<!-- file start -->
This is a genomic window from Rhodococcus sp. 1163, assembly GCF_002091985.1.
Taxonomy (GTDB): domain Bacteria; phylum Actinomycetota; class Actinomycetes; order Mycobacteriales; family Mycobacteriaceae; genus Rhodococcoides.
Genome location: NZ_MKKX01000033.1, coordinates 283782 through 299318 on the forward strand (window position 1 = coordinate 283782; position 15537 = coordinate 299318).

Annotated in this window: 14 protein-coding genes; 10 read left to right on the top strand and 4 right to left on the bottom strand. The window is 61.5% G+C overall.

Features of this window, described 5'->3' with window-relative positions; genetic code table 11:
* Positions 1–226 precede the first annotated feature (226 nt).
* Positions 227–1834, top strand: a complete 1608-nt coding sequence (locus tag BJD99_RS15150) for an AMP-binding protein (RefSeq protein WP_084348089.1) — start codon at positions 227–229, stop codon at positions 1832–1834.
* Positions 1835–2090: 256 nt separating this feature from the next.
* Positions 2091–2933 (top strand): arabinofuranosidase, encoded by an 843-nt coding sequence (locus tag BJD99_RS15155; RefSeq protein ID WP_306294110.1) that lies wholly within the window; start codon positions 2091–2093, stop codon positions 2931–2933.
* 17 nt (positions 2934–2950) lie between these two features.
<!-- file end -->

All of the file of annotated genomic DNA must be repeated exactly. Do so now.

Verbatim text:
This is a genomic window from Rhodococcus sp. 1163, assembly GCF_002091985.1.
Taxonomy (GTDB): domain Bacteria; phylum Actinomycetota; class Actinomycetes; order Mycobacteriales; family Mycobacteriaceae; genus Rhodococcoides.
Genome location: NZ_MKKX01000033.1, coordinates 283782 through 299318 on the forward strand (window position 1 = coordinate 283782; position 15537 = coordinate 299318).

Annotated in this window: 14 protein-coding genes; 10 read left to right on the top strand and 4 right to left on the bottom strand. The window is 61.5% G+C overall.

Features of this window, described 5'->3' with window-relative positions; genetic code table 11:
* Positions 1–226 precede the first annotated feature (226 nt).
* Positions 227–1834, top strand: a complete 1608-nt coding sequence (locus tag BJD99_RS15150) for an AMP-binding protein (RefSeq protein WP_084348089.1) — start codon at positions 227–229, stop codon at positions 1832–1834.
* Positions 1835–2090: 256 nt separating this feature from the next.
* Positions 2091–2933 (top strand): arabinofuranosidase, encoded by an 843-nt coding sequence (locus tag BJD99_RS15155; RefSeq protein ID WP_306294110.1) that lies wholly within the window; start codon positions 2091–2093, stop codon positions 2931–2933.
* 17 nt (positions 2934–2950) lie between these two features.